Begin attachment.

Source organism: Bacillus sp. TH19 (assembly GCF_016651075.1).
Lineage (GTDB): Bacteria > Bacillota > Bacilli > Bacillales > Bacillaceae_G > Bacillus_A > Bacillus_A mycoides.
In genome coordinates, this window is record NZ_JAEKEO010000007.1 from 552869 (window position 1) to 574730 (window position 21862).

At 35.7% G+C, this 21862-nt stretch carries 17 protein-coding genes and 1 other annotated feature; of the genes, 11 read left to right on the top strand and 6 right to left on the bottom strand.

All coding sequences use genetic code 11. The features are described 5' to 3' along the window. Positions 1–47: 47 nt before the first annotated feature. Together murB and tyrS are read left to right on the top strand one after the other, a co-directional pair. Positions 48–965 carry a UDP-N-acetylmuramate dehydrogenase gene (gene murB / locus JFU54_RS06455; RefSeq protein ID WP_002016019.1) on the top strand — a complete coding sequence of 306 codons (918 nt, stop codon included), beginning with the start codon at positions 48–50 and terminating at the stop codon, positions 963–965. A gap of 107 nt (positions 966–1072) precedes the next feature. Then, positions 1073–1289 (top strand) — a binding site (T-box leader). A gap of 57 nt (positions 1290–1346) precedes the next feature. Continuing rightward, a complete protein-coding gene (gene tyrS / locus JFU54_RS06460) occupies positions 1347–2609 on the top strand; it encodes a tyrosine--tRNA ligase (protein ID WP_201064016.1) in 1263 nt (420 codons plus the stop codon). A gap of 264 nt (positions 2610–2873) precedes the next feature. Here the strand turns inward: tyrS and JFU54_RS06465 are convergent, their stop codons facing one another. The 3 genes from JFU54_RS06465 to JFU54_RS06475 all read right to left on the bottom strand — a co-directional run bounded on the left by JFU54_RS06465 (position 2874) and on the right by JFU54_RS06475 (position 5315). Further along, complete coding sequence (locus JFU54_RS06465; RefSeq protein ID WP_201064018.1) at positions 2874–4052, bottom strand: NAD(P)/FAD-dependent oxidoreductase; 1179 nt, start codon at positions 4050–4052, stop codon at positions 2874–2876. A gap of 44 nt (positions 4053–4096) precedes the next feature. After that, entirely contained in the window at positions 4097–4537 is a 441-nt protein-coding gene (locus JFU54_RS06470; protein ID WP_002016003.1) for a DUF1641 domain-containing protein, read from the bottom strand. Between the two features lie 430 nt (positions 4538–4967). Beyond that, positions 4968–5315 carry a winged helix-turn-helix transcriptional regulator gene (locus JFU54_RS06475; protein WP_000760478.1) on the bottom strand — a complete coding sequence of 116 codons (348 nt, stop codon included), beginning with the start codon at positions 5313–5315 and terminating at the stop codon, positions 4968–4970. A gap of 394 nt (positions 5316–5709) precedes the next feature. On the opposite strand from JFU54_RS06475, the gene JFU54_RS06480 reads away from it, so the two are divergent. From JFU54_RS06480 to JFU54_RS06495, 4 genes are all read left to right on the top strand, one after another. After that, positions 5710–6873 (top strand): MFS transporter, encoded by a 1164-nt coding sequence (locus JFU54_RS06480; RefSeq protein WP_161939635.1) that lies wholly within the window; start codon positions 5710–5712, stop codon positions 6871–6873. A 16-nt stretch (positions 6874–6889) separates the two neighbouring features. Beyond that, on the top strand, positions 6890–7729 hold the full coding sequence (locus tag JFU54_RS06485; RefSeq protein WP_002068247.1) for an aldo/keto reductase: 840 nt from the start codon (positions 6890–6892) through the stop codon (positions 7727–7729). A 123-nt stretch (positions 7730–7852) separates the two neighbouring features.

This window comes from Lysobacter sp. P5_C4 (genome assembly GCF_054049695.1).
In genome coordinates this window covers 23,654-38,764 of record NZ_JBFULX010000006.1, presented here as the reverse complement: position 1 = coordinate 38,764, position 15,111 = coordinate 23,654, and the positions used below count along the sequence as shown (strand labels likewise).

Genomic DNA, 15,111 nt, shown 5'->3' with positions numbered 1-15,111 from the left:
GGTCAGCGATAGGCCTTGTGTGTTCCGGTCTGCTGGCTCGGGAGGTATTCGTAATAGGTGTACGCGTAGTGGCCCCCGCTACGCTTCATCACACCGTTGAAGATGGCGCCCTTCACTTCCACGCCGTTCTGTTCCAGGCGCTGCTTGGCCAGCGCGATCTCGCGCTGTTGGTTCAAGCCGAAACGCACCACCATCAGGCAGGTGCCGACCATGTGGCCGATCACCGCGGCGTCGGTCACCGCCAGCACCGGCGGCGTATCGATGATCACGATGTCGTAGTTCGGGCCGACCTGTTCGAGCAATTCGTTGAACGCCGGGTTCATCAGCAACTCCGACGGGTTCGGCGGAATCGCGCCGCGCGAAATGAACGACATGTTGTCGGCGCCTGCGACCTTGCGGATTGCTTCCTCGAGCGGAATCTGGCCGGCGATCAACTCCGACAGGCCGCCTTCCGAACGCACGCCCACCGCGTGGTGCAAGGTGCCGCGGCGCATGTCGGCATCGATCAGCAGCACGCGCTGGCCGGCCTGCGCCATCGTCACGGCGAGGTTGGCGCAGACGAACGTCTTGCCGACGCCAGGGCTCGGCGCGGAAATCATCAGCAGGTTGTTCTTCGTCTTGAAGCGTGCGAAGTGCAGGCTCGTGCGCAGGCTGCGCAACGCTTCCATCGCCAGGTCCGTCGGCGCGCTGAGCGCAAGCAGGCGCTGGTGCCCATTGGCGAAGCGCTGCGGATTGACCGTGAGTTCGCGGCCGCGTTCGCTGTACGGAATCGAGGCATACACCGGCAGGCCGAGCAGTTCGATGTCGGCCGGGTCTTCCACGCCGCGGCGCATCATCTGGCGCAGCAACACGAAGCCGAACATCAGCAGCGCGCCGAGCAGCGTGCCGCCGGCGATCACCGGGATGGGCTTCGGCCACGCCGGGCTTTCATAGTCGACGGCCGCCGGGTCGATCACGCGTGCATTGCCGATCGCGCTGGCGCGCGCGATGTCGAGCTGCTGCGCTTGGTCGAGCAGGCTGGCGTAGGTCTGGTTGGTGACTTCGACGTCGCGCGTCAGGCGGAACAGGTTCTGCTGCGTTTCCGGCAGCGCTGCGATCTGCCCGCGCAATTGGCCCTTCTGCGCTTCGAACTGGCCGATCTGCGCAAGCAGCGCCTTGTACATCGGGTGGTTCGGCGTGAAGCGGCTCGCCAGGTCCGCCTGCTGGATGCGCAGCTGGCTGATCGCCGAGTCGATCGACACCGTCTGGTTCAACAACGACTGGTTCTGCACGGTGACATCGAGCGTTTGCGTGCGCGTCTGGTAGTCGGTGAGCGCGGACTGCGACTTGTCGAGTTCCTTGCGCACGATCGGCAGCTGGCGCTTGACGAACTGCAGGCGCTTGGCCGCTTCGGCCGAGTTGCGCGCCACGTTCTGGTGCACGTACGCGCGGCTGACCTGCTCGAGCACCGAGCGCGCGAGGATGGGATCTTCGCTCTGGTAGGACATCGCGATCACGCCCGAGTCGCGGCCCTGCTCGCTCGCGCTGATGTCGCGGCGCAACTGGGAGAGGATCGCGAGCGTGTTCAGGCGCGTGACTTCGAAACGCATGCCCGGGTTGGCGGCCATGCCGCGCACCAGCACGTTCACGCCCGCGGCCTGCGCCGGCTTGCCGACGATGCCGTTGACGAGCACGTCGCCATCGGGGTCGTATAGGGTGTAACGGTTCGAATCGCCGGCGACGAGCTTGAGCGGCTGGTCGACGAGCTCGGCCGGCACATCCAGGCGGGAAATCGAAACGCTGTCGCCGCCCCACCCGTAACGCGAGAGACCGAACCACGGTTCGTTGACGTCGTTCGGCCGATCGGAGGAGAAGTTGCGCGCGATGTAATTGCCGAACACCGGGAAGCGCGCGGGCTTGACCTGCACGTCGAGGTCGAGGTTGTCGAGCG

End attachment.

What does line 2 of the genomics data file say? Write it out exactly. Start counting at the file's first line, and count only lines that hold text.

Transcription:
Lineage (GTDB): Bacteria > Bacillota > Bacilli > Bacillales > Bacillaceae_G > Bacillus_A > Bacillus_A mycoides.